Store-Bought

The daughter, Jeannine, who is my friend, told me that to her knowledge her mother never owned a “store-bought” dress. She remembers that one year after doing without a new coat for perhaps sixteen years she bought a new coat. She was so proud of it. Jeannine asked to wear it to a ball game. THat night a big rain cme and the red crepe paper streaming that Jeannine had faded all over the coat and it was ruined. She said her mother said “never mind, I can still wear the old black coat – it’s still good.” Always she lived for others, a most unselfish life.

Taken Care Of

The little Jane grew up, at least she grew to be 4′ 11″ and never weighed over a hundred pounds. Eventually she married and became the mother of three children. Always frail and sickly, she developed cancer at an early age. Grace Sale went to south Texas and cared for her until her death. Mrs. Sale cared for Mr. Sale during his long illness and ultimate death. He was so glad that he had the land to leave to his wife and daughters. He cautioned them to always keep the land and they promised they would. After his death they discovered that he had taken out more life insurance than they knew about. He had made plans for Grace to be taken care of. His love for Grace was evident in more than the bottle of “Evening in Paris” perfume that he bought once a year.

The Homestead

One of her daughters, Jeannine and her husband, Harry Miller, built a home across the road from the old Sale home. Of course Harry is now gone and Jeannine lives there alone. And now the old Sale home is gone, replaced by a lovely old fashioned looking two story home that one of the grandchildren has built, Kelly Kennedy and her husband have designed a lovely home that fits in the landscape and appears to have been there for many years. It is on the site of the old Sale home. Jeannine said the wild grape hyacinths that Mrs. Sale planted in her yard still bloom so profusely each spring, permeating the air with their fragrance. The bulbs she planted still come up and bloom, and in the ditches on both sides of the house, the extra bulbs that she had scattered there have multiplied and there is a sea of blooms each spring. Jeannine says she glances across the way and it seems that she can almost see her mother as she moved about her work or in her flowers creating beauty.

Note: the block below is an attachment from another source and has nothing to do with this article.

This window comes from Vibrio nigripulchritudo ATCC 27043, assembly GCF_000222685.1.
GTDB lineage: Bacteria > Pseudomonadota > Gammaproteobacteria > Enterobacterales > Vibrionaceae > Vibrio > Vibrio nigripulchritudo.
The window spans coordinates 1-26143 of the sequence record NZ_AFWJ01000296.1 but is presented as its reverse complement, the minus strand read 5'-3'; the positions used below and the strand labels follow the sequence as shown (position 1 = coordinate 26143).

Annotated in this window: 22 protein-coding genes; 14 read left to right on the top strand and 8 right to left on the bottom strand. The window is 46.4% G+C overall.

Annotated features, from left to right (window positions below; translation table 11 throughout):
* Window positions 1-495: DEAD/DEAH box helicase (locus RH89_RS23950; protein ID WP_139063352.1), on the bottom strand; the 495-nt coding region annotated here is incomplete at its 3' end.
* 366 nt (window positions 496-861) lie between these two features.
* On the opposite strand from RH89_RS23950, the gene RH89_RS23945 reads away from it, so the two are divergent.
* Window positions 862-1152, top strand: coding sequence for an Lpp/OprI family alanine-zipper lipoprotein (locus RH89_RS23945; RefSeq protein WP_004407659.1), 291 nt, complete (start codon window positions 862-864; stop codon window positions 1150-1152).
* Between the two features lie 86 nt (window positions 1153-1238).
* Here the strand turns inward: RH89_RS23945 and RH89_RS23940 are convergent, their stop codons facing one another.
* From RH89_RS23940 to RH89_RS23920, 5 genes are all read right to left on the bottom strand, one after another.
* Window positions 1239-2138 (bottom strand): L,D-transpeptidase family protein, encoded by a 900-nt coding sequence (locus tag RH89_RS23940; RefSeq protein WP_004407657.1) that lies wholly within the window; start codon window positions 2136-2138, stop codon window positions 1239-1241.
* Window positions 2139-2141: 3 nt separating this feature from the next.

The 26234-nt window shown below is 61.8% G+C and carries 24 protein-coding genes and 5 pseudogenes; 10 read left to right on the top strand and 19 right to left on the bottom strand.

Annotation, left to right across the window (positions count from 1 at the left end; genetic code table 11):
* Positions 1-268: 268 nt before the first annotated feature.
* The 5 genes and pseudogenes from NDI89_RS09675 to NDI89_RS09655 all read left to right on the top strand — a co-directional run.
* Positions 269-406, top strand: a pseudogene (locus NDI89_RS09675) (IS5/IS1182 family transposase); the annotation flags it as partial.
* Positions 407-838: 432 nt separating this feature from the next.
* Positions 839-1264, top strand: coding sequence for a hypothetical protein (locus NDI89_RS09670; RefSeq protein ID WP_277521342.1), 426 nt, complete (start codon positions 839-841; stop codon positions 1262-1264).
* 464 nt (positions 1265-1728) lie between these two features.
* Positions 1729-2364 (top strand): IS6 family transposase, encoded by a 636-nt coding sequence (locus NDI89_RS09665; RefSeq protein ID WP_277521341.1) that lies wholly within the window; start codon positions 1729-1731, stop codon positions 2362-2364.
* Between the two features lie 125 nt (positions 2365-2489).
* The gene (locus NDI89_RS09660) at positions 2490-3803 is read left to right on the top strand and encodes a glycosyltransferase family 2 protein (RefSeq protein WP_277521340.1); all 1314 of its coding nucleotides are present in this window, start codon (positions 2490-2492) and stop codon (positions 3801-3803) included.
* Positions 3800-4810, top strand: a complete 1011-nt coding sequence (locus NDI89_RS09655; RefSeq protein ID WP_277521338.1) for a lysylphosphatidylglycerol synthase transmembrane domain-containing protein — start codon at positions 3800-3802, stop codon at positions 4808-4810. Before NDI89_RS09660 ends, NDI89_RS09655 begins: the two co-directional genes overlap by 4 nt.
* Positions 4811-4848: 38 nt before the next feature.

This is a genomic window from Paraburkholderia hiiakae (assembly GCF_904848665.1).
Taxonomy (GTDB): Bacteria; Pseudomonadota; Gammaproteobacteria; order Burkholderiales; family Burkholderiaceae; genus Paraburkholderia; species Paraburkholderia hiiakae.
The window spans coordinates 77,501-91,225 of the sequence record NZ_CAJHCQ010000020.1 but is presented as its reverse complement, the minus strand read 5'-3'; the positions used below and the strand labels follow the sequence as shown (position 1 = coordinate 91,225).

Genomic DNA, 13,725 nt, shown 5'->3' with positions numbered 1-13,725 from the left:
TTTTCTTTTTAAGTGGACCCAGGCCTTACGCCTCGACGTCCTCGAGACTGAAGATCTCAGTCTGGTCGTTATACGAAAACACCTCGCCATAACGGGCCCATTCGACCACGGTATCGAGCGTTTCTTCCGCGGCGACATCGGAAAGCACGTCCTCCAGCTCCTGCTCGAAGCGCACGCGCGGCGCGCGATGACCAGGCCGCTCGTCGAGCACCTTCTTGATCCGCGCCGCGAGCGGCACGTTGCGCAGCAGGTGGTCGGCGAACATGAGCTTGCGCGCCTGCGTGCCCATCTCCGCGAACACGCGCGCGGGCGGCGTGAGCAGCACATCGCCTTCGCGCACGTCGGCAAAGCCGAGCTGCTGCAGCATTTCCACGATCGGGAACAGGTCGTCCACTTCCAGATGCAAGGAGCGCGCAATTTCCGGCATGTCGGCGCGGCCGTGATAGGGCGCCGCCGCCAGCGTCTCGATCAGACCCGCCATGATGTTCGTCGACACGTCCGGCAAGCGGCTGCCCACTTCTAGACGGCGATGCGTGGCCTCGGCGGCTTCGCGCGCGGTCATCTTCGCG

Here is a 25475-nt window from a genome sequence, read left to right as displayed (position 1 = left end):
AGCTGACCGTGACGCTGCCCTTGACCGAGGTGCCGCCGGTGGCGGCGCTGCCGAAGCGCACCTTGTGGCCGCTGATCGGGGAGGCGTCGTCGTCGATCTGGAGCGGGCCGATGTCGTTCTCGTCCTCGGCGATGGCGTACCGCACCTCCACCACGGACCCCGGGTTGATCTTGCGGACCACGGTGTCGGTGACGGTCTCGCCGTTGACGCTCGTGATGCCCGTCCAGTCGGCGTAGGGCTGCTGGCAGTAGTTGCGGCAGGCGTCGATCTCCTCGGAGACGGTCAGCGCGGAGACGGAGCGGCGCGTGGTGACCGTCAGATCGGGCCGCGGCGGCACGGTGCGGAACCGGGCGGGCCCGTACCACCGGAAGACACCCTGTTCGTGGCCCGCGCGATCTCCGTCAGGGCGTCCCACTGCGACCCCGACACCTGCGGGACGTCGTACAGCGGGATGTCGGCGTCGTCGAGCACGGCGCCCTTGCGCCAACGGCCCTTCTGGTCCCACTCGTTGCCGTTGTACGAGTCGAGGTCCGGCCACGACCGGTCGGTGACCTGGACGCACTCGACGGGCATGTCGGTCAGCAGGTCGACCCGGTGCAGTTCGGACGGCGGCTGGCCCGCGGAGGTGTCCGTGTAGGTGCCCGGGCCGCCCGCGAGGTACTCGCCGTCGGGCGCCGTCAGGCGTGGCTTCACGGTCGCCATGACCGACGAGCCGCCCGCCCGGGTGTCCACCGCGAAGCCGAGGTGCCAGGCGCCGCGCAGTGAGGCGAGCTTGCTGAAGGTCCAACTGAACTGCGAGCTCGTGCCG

Grace kept close contact with her sisters and each Sunday the four of them ate Sunday dinner at one of the homes, rotating each Sunday. It was quite a ritual they followed. Each sister dressed in her Sunday best and went to the sister’s home who was hosting the dinner that Sunday. Jeannine learned from her parents how to love and to show her love, not only to her loved ones but to all who need her.

The fragrance of Grace and C.L. Sale’s life remains long after they have gone, and even though there is no bottle of “Evening in Paris” to stand as an emblem of his love, in each of the daughters’ hearts is the loving memories of parents who not only loved each other but loved and helped their daughters and their families as well as others. What a wonderful heritage and such happy memories!

Juanita Agan submitted a weekly column to the Press-Herald for more than 15 years until her death in 2008. She was a resident of Minden since 1935. The Press-Herald is republishing select articles from Mrs. Agan’s Cameos column every Wednesday.